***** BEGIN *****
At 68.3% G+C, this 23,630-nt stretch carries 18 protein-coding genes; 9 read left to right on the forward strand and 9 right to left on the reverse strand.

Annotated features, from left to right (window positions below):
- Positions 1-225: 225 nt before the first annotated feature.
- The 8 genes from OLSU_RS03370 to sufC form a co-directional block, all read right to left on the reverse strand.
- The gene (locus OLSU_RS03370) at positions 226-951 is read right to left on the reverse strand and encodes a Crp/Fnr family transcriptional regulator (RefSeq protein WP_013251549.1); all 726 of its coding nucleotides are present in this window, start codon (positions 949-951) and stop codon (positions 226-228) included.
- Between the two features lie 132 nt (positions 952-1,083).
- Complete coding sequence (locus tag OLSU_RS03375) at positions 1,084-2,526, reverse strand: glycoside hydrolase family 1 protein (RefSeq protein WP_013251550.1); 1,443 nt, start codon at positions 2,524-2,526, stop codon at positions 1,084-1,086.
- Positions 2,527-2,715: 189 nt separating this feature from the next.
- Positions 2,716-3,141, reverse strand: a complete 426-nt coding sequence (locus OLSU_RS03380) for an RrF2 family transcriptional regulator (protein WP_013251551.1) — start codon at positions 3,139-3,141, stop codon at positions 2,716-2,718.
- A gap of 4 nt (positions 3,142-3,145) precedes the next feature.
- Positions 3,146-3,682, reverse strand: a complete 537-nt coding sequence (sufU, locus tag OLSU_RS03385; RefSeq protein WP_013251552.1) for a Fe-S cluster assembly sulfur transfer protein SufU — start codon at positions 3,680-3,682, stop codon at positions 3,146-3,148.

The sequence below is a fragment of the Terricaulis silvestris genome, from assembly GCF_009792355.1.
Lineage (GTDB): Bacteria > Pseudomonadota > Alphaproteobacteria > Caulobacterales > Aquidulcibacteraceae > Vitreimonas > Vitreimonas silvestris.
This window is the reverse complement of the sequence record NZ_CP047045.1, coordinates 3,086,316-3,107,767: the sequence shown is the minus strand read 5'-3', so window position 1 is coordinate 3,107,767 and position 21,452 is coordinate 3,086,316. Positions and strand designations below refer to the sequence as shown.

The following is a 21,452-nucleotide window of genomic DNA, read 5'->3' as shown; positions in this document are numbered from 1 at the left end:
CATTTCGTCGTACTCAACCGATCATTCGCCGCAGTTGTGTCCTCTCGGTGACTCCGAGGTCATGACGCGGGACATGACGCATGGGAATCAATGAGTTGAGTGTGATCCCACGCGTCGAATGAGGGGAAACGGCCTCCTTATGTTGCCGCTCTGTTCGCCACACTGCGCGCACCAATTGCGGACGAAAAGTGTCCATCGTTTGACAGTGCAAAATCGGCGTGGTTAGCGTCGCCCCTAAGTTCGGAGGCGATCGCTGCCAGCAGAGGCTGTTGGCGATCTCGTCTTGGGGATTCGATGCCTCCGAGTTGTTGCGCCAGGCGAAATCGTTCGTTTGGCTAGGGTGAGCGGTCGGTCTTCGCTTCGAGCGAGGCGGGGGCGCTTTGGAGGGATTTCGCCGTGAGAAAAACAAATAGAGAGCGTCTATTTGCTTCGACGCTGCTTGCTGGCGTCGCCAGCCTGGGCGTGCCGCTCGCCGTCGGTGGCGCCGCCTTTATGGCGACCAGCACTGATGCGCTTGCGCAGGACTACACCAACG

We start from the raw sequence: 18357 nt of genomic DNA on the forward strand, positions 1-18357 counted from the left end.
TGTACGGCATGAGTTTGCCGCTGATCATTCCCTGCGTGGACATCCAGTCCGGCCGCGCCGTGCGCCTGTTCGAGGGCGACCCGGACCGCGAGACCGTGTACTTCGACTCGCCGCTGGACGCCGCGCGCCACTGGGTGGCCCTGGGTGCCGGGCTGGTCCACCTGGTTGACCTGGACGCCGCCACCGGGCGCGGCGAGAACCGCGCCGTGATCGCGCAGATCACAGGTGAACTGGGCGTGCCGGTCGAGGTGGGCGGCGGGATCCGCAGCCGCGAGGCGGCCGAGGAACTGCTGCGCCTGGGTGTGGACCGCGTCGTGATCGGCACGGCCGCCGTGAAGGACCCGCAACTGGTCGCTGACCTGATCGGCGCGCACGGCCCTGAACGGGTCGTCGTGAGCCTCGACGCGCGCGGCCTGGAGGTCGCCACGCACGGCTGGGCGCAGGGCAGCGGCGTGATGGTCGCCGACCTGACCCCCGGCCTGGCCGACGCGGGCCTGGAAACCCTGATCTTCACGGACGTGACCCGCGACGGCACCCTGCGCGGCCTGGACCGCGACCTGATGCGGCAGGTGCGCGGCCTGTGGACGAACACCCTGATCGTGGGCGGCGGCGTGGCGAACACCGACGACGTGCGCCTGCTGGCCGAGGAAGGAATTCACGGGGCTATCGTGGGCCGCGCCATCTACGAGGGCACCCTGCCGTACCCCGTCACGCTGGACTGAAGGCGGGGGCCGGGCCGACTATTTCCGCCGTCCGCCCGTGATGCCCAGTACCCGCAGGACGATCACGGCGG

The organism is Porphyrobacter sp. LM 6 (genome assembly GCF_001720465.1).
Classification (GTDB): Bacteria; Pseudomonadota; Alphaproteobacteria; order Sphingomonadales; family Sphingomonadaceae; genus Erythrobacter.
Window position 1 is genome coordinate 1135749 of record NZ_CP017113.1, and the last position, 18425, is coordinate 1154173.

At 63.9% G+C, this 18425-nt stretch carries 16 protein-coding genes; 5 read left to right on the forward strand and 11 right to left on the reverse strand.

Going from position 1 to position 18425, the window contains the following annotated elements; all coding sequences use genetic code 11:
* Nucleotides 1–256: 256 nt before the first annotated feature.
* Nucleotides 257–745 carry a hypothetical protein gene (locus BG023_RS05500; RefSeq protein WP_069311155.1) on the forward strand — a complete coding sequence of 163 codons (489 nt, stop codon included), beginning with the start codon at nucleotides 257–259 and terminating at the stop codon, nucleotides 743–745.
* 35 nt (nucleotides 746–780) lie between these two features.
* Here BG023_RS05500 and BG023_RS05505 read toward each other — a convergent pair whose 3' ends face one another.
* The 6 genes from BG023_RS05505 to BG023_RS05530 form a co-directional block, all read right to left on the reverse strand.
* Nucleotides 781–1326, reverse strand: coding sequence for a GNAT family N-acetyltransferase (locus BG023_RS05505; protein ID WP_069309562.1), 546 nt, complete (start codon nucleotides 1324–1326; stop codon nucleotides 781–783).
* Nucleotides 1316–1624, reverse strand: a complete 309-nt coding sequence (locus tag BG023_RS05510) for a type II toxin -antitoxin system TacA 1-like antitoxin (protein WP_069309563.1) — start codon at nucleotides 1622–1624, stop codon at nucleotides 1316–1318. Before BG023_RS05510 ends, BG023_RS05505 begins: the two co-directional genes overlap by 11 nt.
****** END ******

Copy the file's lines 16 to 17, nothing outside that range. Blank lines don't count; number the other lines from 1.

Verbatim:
CATTTCGTCGTACTCAACCGATCATTCGCCGCAGTTGTGTCCTCTCGGTGACTCCGAGGTCATGACGCGGGACATGACGCATGGGAATCAATGAGTTGAGTGTGATCCCACGCGTCGAATGAGGGGAAACGGCCTCCTTATGTTGCCGCTCTGTTCGCCACACTGCGCGCACCAATTGCGGACGAAAAGTGTCCATCGTTTGACAGTGCAAAATCGGCGTGGTTAGCGTCGCCCCTAAGTTCGGAGGCGATCGCTGCCAGCAGAGGCTGTTGGCGATCTCGTCTTGGGGATTCGATGCCTCCGAGTTGTTGCGCCAGGCGAAATCGTTCGTTTGGCTAGGGTGAGCGGTCGGTCTTCGCTTCGAGCGAGGCGGGGGCGCTTTGGAGGGATTTCGCCGTGAGAAAAACAAATAGAGAGCGTCTATTTGCTTCGACGCTGCTTGCTGGCGTCGCCAGCCTGGGCGTGCCGCTCGCCGTCGGTGGCGCCGCCTTTATGGCGACCAGCACTGATGCGCTTGCGCAGGACTACACCAACG

We start from the raw sequence: 18357 nt of genomic DNA on the forward strand, positions 1-18357 counted from the left end.